The death of our enemies

The recent death of terrorist Abu Musab al-Zarqawi has reminded me of my experience on September 11, 2001. I wrote about it in the September 25, 2001 issue of the Indiana Baptist in an editorial entitled, “Demanding Justice?”:

I wanted justice.

After denial gave way to belief. When the shock began to subside. When I finally accepted the fact terrorists had hijacked four American passenger planes and crashed them into various targets along the eastern seaboard I wanted justice.

I was in Alpharetta, Georgia at the North American Mission Board when I heard the news on September 11, 2001. I was scheduled to fly home later that day but ended up waiting at a Hertz rental car counter for almost five hours before I was able to get a car for my 9-hour drive to Indianapolis. I had a lot of time to consider the events of the day and ample opportunity to see first-hand a nation thrown into near chaos. The more I thought and the more I saw, the more I wanted justice.

Images came at me so fast that day I barely had time to process what was happening. There was the prayer time at the North American Mission Board chapel where I saw brothers and sisters coming before God able only to trust in His sovereignty over something we could not understand.

There was the time I spent with the man who drove me to the airport. A native of South Africa with a great deal of experience with this sort of thing, he told me he was indeed a Christian (seminary trained) but wanted me to understand the only way to deal with terrorists is to “hunt them down and exterminate them.”

There was news of 1,500 passengers stranded in Atlanta’s airport and of the restaurant owners who fed them for free.

I saw a man come into the Hertz office and get incredibly upset because the lady behind the desk was going to have to run a few things through the computer in order to get him on his way. The delay, she said, would be about 10 minutes. He almost blew his top, as if there were not thousands of people having a much worse day.

I waited in gas lines in Murphreesboro, Tennessee.

Mostly I had time to think, and it occurred to me, every now and then God gives us a glimpse at just how despicable sin really is. The terrorists who attacked America showed the world what full-strength sin looks like. It is easy for us to look at the behavior of those particular sinners and see how God would be justified in pouring out His wrath on them. I was just about to pray for that very thing when I saw a sign.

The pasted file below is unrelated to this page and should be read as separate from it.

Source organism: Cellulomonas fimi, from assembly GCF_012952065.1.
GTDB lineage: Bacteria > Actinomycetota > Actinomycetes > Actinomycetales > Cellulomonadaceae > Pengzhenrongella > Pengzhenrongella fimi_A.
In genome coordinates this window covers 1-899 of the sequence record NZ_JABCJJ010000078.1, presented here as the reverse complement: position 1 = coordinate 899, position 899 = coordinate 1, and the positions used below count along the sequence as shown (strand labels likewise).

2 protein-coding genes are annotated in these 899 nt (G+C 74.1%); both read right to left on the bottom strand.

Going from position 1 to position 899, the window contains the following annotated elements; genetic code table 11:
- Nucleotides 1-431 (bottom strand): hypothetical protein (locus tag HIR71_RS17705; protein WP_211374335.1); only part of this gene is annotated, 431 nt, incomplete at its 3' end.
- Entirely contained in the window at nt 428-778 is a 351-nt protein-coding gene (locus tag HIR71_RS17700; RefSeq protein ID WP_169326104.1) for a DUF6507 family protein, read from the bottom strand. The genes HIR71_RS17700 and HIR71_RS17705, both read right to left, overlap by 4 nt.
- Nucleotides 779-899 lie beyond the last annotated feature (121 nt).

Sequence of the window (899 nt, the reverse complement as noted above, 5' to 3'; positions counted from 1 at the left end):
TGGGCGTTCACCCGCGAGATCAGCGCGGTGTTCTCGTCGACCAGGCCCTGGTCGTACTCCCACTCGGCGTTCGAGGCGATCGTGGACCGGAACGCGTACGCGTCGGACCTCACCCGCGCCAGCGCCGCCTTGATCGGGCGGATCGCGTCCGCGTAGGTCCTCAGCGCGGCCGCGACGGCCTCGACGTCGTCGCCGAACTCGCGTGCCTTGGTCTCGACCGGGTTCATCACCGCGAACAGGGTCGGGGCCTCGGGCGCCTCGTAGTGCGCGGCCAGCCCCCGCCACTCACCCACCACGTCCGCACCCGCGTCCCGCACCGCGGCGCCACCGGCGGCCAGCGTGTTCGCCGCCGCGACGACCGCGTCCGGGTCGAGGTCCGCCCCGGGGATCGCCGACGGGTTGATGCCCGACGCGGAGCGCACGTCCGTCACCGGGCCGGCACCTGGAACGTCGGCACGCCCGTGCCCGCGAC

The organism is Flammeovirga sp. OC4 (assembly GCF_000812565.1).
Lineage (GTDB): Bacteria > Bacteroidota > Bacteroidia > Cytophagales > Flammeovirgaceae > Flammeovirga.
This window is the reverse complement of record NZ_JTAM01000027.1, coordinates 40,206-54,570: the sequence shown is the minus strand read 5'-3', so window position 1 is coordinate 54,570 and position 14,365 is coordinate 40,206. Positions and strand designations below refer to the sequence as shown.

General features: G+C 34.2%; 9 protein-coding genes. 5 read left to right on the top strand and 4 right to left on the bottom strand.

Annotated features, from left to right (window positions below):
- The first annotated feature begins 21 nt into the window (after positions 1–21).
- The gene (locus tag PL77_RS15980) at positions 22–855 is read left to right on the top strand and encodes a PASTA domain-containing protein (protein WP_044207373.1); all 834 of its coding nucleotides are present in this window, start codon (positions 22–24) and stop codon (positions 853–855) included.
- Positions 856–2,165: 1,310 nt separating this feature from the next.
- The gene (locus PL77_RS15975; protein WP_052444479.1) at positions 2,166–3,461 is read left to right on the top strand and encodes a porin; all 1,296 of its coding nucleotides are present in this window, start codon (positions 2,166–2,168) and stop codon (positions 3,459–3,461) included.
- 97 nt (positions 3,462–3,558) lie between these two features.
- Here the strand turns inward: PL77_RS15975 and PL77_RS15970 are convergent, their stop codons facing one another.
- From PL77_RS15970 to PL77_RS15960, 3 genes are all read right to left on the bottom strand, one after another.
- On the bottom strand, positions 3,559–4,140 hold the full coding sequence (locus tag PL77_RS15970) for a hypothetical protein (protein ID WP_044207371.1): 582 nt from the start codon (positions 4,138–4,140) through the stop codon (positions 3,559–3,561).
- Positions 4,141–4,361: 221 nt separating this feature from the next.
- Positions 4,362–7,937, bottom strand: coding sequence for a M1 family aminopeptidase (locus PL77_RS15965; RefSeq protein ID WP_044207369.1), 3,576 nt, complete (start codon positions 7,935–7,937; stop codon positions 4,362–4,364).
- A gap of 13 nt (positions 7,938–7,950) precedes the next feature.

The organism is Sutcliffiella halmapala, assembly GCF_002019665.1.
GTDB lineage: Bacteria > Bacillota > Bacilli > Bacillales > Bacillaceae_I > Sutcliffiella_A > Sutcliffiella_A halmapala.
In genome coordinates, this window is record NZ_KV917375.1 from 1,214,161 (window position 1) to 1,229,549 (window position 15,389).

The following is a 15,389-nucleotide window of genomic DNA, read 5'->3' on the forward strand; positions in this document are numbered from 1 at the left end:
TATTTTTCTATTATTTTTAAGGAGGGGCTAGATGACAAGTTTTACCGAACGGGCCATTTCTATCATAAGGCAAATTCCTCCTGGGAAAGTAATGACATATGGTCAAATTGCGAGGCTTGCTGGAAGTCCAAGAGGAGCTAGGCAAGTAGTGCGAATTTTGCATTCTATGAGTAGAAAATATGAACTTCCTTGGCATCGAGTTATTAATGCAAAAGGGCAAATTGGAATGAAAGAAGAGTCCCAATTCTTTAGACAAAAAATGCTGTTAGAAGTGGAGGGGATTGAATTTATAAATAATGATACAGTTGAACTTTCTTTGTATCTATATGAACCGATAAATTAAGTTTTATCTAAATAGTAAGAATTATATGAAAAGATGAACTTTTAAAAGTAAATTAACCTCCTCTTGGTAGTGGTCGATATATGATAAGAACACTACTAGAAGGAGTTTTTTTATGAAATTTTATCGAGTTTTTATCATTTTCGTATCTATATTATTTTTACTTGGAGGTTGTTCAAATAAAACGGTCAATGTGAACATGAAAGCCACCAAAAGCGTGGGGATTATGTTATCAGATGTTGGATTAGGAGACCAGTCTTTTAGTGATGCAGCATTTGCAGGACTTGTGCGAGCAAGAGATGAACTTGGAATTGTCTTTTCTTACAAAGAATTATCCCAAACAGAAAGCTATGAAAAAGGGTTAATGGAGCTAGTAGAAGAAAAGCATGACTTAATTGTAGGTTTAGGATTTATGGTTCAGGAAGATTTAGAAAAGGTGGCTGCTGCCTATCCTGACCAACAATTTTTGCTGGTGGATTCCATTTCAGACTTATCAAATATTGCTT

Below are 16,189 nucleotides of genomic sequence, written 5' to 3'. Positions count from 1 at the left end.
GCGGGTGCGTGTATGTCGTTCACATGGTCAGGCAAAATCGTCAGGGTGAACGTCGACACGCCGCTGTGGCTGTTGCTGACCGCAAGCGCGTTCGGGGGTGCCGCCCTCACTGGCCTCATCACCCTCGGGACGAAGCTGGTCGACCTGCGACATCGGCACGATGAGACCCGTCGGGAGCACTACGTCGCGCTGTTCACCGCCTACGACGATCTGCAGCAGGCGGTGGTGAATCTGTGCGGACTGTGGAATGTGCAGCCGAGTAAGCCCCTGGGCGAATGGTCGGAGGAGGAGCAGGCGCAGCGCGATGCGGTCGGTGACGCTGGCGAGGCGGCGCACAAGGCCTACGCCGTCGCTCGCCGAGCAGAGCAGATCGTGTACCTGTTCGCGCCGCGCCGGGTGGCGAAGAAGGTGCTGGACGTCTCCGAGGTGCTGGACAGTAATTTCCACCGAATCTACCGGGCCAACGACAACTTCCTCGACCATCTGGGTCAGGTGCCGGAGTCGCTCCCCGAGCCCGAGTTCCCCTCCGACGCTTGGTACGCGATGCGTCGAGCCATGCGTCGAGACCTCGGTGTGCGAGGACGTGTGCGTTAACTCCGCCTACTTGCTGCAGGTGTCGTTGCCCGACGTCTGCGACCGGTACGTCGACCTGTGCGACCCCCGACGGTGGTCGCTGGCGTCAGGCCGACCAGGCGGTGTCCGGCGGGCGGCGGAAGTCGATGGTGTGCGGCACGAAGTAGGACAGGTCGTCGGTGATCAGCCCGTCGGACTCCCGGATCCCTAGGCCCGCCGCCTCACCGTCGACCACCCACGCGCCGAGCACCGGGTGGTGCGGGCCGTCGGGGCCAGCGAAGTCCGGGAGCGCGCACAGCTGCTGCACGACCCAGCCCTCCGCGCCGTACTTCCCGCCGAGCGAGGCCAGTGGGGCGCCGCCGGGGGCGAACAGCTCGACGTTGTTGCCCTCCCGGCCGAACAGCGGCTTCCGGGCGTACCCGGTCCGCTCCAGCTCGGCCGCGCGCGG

On the marquee of a church sign was the phrase, “May God give us justice.”

The notion sent chills down my spine. Then something else occurred to me. I am just as deserving of God’s justice as are these terrorists.

Oh, I’ve never murdered innocent people by the thousands the way they did, but my heart was just as dark and my nature just as depraved as theirs. God does not differentiate between sins. On my own I stand just as guilty before a Holy God as they do. There is just one difference. Rather than subject me to the justice I so richly deserve God, in His love and mercy, chose to give me grace instead. Had God removed His hand of grace from me and turned me over to my own sinful nature I would have been capable of crimes just as despicable. But he showed me grace.

In a temporal sense it is appropriate to desire justice. In Romans 13 Paul points out that this is the purpose for which governments have been established. And it is my sincere hope the perpetrators of this act are brought to justice in this sense. But I will not pray for God to extend to them His eternal justice.

After the attacks Senator John McCain stood on the floor of the U.S. Senate and said to the terrorists, “We are coming. God may show you mercy. We will not.”

As believers our prayer should be “May God show you mercy.” We should not merely recognize it as a possibility but genuinely desire it.

I had wanted justice. But if everyone deserving of justice got it that would include me. I do not want justice. I want mercy. I want grace. And because of the terrible price Jesus paid to secure that grace I want as many people as possible to receive it. How could I want anything else?

God has used this most recent occasion to show me, once again, the wonder of His grace and just how much I don’t deserve it. He has also used it to convict me of a failure of mine.

It’s very easy to view a person like al-Zarqawi as something altogether different from one’s self. He has committed acts of terrorism. He has brutally beheaded innocent people. And, for the longest time, I wanted him captured or killed just as much as anyone. But the jubilation I’ve seen with the news of his death has disturbed me. I’m pleased he is no longer able to kill and terrorize, but his death is not something to be celebrated.

Scripture commands us to pray for our enemies. Jesus, during the Sermon on the Mount said, “Ye have heard that it hath been said, Thou shalt love thy neighbour, and hate thine enemy. But I say unto you, Love your enemies, bless them that curse you, do good to them that hate you, and pray for them which despitefully use you, and persecute you;” (Matthew 5:44,45)

We need to be praying for our enemies.

About Chip
Chip is a graduate of Ouachita Baptist University in Arkadelphia, AR and Mid-America Baptist Theological Seminary in Memphis, TN. He served more than five years on the staff of the State Convention of Baptists in Indiana as Director of Communications and Public Relations, editor of the Indiana Baptist newsjournal, and regular contributor to the Baptist Press, the official news service of the Southern Baptist Convention. He currently earns his living as a writer. He serves his local church as a teacher and deacon and his local Baptist Association as a Seminary Extension instructor and supply preacher.

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